The year 2016 viewed the global semiconductor sales reaching new heights with a sales record of $39 billion across the world. During the same year, this particular industry also spent approx. $7.2 billion USD on wafers that act as substrates for all kind of microelectronics components that can be turned into light-emitting diodes, transistors, and every other kind of photonic and electronic equipment. Recently, a team of MIT engineers came up with a very simple solution for the high prices of semiconductor wafers, this new technology will not only reduce the average cost of wafer technology but will also allow these devices to have better-performing, and highly exotic semiconductor materials as compared to traditional silicon.
This new technology involves usage of graphene as a xerox copy machine for transfer of complicated crystalline patterns from an existing semiconductor to a similar kind of top layer material. This team was able to come up with a some very precisely controlled processes that can place single graphene sheets of graphene over some costly wafers. Then, they were able to grow semiconducting material over graphene later. They discovered that graphene is so thin that it can appear electrically invisible easily, this allows the top layer to see through graphene upto underlying crystalline wafer, this imprints the patterns without getting influenced by graphene.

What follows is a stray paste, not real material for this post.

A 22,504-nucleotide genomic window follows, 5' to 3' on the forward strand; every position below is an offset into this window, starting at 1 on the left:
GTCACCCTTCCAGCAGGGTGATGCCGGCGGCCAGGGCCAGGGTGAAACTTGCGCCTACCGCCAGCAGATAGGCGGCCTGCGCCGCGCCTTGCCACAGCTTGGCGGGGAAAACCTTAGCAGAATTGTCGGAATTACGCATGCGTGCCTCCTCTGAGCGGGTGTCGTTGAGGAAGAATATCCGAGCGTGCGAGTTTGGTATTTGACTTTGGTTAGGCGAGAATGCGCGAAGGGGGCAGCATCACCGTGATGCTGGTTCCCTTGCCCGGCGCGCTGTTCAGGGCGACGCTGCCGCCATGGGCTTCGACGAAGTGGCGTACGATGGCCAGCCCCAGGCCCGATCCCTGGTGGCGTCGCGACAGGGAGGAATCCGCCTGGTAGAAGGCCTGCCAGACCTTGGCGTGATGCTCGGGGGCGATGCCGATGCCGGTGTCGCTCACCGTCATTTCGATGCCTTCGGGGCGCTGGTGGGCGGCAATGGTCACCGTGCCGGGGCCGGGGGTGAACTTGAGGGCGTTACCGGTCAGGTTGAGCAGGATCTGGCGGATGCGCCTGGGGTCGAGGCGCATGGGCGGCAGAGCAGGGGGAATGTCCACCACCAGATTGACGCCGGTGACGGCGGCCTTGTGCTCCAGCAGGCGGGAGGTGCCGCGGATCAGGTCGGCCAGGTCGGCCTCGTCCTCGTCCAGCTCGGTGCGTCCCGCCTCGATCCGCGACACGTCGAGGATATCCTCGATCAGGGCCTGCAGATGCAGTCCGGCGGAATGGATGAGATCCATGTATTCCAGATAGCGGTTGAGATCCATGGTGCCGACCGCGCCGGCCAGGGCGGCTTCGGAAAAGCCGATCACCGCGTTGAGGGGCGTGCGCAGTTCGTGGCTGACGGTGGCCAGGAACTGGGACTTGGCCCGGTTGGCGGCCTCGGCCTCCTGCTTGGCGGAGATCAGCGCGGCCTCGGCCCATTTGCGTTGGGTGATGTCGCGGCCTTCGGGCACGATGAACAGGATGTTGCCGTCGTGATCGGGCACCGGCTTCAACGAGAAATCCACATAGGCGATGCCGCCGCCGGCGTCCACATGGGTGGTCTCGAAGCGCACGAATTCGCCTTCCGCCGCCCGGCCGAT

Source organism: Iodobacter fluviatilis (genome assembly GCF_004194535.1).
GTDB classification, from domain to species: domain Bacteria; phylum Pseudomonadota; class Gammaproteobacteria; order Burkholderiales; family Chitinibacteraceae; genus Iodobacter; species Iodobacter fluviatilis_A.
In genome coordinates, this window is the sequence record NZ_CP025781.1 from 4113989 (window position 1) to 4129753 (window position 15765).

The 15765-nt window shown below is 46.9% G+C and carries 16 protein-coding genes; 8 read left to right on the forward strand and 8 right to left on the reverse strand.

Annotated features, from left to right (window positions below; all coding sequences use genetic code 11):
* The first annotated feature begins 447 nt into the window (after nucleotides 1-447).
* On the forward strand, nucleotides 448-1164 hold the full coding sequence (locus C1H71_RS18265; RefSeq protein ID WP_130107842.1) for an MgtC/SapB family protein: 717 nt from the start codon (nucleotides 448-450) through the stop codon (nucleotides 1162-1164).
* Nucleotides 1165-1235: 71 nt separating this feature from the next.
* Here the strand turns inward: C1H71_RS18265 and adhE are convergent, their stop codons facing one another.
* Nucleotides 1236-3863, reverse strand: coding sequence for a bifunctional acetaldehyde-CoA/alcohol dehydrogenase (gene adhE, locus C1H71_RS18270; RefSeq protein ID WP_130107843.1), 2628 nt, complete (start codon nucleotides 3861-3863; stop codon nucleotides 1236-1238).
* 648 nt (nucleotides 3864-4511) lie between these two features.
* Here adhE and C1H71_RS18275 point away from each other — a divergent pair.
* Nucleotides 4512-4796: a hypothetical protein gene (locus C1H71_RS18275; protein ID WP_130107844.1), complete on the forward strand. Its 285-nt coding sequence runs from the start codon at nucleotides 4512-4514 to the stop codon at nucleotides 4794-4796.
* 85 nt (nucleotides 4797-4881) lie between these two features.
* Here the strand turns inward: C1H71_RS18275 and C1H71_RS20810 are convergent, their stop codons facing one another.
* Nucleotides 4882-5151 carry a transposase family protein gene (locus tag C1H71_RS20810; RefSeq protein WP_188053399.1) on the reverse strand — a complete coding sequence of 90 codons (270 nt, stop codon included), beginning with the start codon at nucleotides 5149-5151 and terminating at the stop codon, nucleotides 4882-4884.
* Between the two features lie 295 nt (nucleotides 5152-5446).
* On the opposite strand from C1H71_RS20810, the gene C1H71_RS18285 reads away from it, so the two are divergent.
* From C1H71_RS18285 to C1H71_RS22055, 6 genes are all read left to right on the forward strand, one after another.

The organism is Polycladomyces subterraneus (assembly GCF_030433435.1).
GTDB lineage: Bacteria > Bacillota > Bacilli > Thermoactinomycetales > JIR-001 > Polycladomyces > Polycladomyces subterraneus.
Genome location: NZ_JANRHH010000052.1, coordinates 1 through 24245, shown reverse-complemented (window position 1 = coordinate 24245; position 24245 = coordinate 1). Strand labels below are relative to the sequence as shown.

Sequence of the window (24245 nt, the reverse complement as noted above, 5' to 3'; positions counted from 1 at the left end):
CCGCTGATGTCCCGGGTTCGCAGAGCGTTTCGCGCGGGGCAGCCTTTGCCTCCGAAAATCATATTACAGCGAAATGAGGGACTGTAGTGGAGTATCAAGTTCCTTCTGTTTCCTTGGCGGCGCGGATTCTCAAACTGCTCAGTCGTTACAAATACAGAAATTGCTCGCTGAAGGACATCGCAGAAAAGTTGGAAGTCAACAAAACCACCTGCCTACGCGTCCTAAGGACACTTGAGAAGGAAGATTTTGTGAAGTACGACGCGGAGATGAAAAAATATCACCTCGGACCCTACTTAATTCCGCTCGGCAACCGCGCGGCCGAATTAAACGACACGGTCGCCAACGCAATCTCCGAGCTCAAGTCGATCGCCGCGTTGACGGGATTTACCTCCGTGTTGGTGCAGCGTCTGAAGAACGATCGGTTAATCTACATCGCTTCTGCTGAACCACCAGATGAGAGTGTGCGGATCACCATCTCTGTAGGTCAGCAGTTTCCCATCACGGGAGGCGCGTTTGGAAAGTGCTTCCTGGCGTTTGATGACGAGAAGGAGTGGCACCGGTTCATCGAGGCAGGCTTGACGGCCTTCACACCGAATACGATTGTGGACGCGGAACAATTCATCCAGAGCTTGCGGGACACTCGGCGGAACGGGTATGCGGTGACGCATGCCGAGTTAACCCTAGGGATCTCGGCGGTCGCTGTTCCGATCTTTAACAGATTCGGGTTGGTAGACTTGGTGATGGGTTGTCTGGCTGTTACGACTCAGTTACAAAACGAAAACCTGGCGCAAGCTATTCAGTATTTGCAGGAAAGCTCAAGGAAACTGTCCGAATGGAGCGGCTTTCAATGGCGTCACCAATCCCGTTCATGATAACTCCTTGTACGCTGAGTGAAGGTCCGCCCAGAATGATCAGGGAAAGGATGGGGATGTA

Graphene is also known for being quite “slippery” and never intends to stick with any other materials instantly, this allows the engineers to peel off the top semiconducting layer easily from the water once the structures have been imprinted. Jeehwan Kim, an assistant professor in the mechanical engineering and material science and engineering department,adds that , “You end up having to sacrifice the wafer—it becomes part of the device, The industry has been stuck on silicon, and even though we've known about better performing semiconductors, we haven't been able to use them, because of their cost. This gives the industry freedom in choosing semiconductor materials by performance and not cost."